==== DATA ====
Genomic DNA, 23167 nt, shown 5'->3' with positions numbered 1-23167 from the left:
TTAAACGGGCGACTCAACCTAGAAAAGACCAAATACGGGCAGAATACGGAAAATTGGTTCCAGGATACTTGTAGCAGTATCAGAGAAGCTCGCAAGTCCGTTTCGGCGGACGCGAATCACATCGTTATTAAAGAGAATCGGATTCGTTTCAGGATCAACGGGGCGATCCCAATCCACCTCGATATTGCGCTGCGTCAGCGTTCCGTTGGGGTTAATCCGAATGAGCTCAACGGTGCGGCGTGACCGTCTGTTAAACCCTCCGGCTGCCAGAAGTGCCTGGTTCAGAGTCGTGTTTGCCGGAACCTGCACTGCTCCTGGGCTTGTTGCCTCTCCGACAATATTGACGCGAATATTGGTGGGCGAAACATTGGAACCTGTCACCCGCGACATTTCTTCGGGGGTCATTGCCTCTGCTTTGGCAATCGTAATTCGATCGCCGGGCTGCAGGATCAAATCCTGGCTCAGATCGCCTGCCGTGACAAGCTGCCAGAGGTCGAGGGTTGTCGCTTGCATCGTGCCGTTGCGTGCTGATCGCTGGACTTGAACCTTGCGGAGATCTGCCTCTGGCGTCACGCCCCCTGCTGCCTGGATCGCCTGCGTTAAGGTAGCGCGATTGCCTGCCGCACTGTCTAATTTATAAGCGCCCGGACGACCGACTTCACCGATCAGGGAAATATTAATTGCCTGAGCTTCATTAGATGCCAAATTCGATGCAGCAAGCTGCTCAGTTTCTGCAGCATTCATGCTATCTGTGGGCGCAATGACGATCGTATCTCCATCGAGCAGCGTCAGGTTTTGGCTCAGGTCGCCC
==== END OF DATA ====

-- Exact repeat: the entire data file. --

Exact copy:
Genomic DNA, 23167 nt, shown 5'->3' with positions numbered 1-23167 from the left:
TTAAACGGGCGACTCAACCTAGAAAAGACCAAATACGGGCAGAATACGGAAAATTGGTTCCAGGATACTTGTAGCAGTATCAGAGAAGCTCGCAAGTCCGTTTCGGCGGACGCGAATCACATCGTTATTAAAGAGAATCGGATTCGTTTCAGGATCAACGGGGCGATCCCAATCCACCTCGATATTGCGCTGCGTCAGCGTTCCGTTGGGGTTAATCCGAATGAGCTCAACGGTGCGGCGTGACCGTCTGTTAAACCCTCCGGCTGCCAGAAGTGCCTGGTTCAGAGTCGTGTTTGCCGGAACCTGCACTGCTCCTGGGCTTGTTGCCTCTCCGACAATATTGACGCGAATATTGGTGGGCGAAACATTGGAACCTGTCACCCGCGACATTTCTTCGGGGGTCATTGCCTCTGCTTTGGCAATCGTAATTCGATCGCCGGGCTGCAGGATCAAATCCTGGCTCAGATCGCCTGCCGTGACAAGCTGCCAGAGGTCGAGGGTTGTCGCTTGCATCGTGCCGTTGCGTGCTGATCGCTGGACTTGAACCTTGCGGAGATCTGCCTCTGGCGTCACGCCCCCTGCTGCCTGGATCGCCTGCGTTAAGGTAGCGCGATTGCCTGCCGCACTGTCTAATTTATAAGCGCCCGGACGACCGACTTCACCGATCAGGGAAATATTAATTGCCTGAGCTTCATTAGATGCCAAATTCGATGCAGCAAGCTGCTCAGTTTCTGCAGCATTCATGCTATCTGTGGGCGCAATGACGATCGTATCTCCATCGAGCAGCGTCAGGTTTTGGCTCAGGTCGCCC